Tapping into the Strategic Petroleum Reserve would do nothing to solve the long-term crisis resulting from the absence of a sensible federal energy policy.
Published May 20, 2004
By most accounts, $2-a-gallon gasoline will be with us for a while, and few signs of inflation anger Americans more than paying for it at the pump. That has motivated some congressional Democrats to seek political gain by calling on President Bush to release oil from the nation's Strategic Petroleum Reserve in a desperate effort to drive down prices. To his credit, the president has refused, although it is one of the few sensible steps his administration has taken in an energy crisis that was long forewarned and is now upon us.
The reserve, nearing its capacity of 700-million barrels of crude oil stored in caves, is meant to be used in a national emergency. Filling the cavernous gas tanks of low-mileage SUVs does not qualify as one. Remember, the Arab oil embargo of 1973-74 led to the creation of the strategic reserve and is the kind of catastrophic event that would justify its use.
Yet whenever gas prices rise, politicians look to the reserve for instant gratification. Such was the case when Senate Democrats called on the administration to release 60-million barrels of reserve oil. Even Sen. John Kerry, who has said he is not ready to tap the reserve, has suggested suspending additional oil purchases for now.
That might be a politically popular thing to say, but it would do nothing to resolve the underlying problem - the world is consuming oil faster than new supplies can be developed. The United States has a particular problem: With our wasteful ways, we now have to import 60 percent of our oil, much of it from unstable countries.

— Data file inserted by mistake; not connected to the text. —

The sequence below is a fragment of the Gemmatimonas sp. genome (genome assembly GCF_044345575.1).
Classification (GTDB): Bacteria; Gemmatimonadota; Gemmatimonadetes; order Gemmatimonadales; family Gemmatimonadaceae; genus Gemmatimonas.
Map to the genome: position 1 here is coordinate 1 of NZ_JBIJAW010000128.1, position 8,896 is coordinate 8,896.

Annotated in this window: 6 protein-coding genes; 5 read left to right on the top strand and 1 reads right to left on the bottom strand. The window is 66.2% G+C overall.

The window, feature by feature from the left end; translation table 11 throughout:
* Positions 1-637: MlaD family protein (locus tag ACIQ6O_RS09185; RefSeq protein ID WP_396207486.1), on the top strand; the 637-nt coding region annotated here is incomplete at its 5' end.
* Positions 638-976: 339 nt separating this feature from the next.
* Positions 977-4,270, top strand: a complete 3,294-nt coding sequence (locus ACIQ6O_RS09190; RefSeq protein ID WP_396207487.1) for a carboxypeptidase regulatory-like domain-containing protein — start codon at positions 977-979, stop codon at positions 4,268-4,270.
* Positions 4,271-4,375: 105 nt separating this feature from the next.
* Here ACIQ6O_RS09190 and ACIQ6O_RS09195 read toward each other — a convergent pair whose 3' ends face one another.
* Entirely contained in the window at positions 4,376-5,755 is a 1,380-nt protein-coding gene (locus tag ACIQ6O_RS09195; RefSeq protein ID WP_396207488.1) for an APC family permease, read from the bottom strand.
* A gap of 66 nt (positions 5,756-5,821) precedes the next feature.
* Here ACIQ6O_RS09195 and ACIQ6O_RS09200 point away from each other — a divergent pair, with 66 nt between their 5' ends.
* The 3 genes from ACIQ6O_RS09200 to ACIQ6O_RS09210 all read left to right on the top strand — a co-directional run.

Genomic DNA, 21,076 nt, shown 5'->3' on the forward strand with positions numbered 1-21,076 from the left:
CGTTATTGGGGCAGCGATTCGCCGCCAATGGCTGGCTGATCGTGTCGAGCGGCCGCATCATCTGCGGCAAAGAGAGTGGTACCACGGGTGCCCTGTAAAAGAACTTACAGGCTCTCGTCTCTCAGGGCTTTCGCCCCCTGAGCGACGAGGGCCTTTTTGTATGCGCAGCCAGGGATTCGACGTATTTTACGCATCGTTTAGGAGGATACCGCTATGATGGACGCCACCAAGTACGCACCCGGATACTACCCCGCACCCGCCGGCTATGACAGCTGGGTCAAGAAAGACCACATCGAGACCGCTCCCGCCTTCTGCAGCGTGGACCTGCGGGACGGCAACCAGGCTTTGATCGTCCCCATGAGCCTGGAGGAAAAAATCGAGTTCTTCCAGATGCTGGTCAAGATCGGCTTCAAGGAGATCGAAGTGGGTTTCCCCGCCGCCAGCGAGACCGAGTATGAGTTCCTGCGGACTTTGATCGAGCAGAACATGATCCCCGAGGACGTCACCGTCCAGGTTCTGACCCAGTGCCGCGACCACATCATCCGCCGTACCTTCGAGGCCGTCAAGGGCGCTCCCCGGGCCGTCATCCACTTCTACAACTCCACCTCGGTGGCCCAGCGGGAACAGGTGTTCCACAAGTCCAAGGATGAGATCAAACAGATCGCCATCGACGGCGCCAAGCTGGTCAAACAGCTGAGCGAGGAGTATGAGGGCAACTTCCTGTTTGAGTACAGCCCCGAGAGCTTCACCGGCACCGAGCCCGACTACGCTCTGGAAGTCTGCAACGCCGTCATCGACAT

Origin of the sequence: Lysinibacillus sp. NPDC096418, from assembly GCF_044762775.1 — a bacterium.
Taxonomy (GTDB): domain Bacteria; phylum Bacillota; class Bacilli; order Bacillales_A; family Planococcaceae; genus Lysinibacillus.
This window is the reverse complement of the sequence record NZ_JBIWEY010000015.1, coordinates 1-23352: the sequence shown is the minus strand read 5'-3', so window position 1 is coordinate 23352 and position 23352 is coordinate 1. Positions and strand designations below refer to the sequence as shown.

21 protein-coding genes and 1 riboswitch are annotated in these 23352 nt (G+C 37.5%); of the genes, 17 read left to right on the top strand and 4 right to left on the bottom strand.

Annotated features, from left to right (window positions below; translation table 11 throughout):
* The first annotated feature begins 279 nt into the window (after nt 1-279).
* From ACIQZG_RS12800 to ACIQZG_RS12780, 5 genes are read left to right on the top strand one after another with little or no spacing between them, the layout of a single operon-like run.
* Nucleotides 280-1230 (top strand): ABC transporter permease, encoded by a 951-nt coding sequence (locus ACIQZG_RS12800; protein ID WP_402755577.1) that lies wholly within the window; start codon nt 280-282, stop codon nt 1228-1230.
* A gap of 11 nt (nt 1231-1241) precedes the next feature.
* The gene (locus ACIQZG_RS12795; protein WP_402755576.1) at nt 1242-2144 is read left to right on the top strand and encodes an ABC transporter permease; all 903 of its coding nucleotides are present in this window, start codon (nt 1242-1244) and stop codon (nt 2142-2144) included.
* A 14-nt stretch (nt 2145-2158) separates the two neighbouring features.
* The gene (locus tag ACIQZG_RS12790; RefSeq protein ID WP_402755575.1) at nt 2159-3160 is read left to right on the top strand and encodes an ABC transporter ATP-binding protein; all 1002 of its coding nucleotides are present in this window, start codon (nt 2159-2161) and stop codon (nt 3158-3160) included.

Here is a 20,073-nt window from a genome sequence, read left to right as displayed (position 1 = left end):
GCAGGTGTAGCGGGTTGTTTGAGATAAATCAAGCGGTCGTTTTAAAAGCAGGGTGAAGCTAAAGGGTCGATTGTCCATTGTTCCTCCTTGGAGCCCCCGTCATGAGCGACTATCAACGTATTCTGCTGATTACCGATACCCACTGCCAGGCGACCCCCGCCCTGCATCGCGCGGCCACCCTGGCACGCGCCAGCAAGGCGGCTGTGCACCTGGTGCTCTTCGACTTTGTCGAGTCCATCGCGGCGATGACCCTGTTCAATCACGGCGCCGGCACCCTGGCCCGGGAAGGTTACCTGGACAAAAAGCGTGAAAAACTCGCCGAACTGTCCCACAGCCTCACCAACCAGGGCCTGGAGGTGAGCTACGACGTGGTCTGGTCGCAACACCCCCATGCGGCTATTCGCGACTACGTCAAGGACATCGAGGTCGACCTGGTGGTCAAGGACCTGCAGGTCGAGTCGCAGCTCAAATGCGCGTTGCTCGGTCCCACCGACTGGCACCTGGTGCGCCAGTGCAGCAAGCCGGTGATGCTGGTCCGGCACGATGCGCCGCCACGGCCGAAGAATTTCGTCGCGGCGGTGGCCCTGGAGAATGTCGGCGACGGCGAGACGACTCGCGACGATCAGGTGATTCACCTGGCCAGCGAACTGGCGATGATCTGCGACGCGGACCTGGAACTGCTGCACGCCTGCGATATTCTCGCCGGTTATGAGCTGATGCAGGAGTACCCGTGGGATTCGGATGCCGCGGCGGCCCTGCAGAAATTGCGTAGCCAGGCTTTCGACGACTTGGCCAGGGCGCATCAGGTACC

It is not clear how Kerry would effectively address high gasoline prices, but it is evident how President Bush has failed to do so. His administration has refused to impose stricter mileage requirements on automakers and continued to hold out the false hope that an energy bill loaded with corporate tax giveaways is the antidote for high gas prices. The truth is, America doesn't have oil reserves significant enough to drill our way out of trouble. And the Iraq war has made matters worse, adding a "risk premium" of $4 to $8 a barrel to the oil price.
There is no easy answer. Nearly every oil-producing country is operating at or near capacity, and the growth of world demand, particularly because of China's economic vigor, is at a 16-year high. The one country that could boost supply - Saudi Arabia - offers high-sulfur crude that is not desirable in the marketplace.
Quick fixes, such as drawing down strategic reserves, are not the answer. The basic rules of supply and demand teach that Americans need to conserve if they want lower gasoline prices in the future. We know how to do it - through improved mileage, efficiency and development of alternative and renewable energy sources. The question is whether we have the will.